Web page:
Survivors Describe a New Condition: 'Fire Brain'

After wildfires, some face a double-whammy of trauma and cognitive impairments from smoke
By John Johnson,  Newser Staff
Posted Aug 27, 2023 12:20 PM CDT
Survivors Describe a New Condition: 'Fire Brain'
People watch as smoke and flames fill the air from raging wildfires on Front Street in downtown Lahaina, Maui on Tuesday, Aug. 8, 2023.   (Alan Dickar via AP)

The first order of business in a wildfire, of course, is to survive the wildfire. But more and more, researchers are seeing evidence of cognitive impairment in such survivors after they were exposed to wildfire smoke, reports the Washington Post. And that's in addition to the very real possibility of post-traumatic stress from having gone through such a harrowing ordeal. Survivors interviewed by the newspaper refer to the condition as "fire brain," a mishmash of symptoms that encompass everything from brain fog to thoughts of self-harm. It's not merely anecdotal, however. "Those who do survive also may be vulnerable to both long- and short-term effects on the brain caused by this exposure," says Marc Weisskopf of Harvard's TH Chan School of Public Health.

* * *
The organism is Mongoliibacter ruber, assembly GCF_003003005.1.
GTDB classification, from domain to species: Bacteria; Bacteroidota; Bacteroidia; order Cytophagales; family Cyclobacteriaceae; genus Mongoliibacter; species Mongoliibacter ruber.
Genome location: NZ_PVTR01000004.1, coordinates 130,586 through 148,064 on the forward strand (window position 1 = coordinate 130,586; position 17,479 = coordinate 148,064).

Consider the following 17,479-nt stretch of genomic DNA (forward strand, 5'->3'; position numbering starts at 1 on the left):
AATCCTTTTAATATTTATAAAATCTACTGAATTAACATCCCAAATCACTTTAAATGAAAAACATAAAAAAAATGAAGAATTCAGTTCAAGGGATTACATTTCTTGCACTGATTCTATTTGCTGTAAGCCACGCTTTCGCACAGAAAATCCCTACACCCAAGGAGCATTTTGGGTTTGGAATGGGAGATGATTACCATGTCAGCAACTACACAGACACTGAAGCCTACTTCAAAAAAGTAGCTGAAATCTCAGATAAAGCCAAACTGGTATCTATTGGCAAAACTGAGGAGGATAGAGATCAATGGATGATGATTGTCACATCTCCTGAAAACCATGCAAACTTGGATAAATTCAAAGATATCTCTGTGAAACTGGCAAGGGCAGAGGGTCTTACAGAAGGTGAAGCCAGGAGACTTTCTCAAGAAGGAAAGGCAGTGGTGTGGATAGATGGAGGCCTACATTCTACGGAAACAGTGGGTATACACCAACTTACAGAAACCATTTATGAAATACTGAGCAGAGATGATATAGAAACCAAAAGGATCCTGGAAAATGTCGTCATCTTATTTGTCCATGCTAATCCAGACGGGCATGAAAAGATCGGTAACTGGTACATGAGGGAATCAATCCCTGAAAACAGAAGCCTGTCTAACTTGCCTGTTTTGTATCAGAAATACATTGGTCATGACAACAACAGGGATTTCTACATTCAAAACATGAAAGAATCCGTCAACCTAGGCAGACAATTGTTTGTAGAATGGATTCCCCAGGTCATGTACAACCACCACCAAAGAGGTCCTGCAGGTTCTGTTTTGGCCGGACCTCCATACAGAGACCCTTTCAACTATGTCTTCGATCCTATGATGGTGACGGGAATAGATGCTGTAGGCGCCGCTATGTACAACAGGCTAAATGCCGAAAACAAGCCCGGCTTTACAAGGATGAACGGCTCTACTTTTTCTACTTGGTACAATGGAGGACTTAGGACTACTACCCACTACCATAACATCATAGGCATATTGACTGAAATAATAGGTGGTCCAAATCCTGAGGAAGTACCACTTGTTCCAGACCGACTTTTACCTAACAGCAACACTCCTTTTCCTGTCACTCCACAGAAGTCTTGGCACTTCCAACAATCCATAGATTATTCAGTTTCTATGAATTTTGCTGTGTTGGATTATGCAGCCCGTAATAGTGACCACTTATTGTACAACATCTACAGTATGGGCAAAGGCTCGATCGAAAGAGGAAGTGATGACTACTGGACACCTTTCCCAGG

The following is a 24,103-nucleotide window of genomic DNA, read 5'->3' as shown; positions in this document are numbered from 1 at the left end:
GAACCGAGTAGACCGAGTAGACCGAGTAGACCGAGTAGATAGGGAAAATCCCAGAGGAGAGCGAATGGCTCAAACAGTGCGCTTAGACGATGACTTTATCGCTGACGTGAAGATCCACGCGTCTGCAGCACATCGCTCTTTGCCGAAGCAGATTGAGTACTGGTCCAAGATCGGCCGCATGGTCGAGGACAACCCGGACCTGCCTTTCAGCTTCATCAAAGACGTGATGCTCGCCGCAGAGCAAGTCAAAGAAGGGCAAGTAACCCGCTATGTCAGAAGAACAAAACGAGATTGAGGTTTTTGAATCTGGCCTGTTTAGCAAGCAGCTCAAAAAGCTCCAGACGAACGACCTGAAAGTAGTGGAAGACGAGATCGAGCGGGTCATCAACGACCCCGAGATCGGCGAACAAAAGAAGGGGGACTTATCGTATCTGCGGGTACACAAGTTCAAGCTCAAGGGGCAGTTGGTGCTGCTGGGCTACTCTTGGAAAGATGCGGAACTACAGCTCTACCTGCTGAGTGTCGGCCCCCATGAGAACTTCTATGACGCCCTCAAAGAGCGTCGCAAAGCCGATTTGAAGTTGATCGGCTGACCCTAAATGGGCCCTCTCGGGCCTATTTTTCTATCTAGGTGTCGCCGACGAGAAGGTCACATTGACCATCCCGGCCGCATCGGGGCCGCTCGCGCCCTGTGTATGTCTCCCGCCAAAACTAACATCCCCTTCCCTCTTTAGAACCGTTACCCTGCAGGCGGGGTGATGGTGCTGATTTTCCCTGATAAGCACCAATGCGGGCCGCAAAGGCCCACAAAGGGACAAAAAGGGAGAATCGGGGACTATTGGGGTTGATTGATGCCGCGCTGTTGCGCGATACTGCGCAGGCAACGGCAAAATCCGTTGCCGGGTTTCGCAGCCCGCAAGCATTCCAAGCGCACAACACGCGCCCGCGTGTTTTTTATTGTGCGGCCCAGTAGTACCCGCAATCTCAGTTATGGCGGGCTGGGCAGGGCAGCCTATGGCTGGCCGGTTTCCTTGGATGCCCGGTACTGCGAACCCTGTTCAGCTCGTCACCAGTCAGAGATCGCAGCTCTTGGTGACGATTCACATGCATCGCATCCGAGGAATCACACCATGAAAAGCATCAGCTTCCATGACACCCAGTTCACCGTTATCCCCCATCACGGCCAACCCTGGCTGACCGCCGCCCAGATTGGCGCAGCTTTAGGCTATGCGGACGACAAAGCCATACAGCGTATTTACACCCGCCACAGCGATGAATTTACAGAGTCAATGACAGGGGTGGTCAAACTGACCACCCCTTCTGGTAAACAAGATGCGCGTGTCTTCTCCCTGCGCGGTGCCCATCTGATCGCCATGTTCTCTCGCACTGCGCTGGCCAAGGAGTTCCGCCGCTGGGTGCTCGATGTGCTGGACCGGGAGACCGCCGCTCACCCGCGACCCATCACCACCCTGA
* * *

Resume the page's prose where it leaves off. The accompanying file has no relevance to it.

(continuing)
The problem revolves around the microscopic particles people inhale through wildfire smoke, and research there is difficult because each fire is different. "The issue with wildfires is that it's all over the map in terms of what's being burned," Lisa Miller, an immunologist at the University of California Davis, tells National Geographic. "It's a chemical mess." The National Geographic story digs into broader health problems linked to wildfires, posing the question of whether even short-term exposure to intense wildfire smoke can lead to lasting problems. The sobering answer: "Though it's a relatively young area of scientific investigation, the answer appears to be yes."

Earlier this year, researchers at the University of San Diego published a study about survivors of the 2018 Camp Fire in California, finding that those who were directly exposed had lingering cognitive effects. "We actually wanted to see if there are any objective cognitive and brain function changes that are seen in individuals who are exposed to the fires," co-author Jyoit Mishra tells the Hill. "And we find that indeed, there are specific cognitive differences relative to a control population that was never exposed to the fires." Those differences included increased distractibility and higher frontal-lobe activity, suggesting they had to work harder to process new information. (More wildfires stories.)

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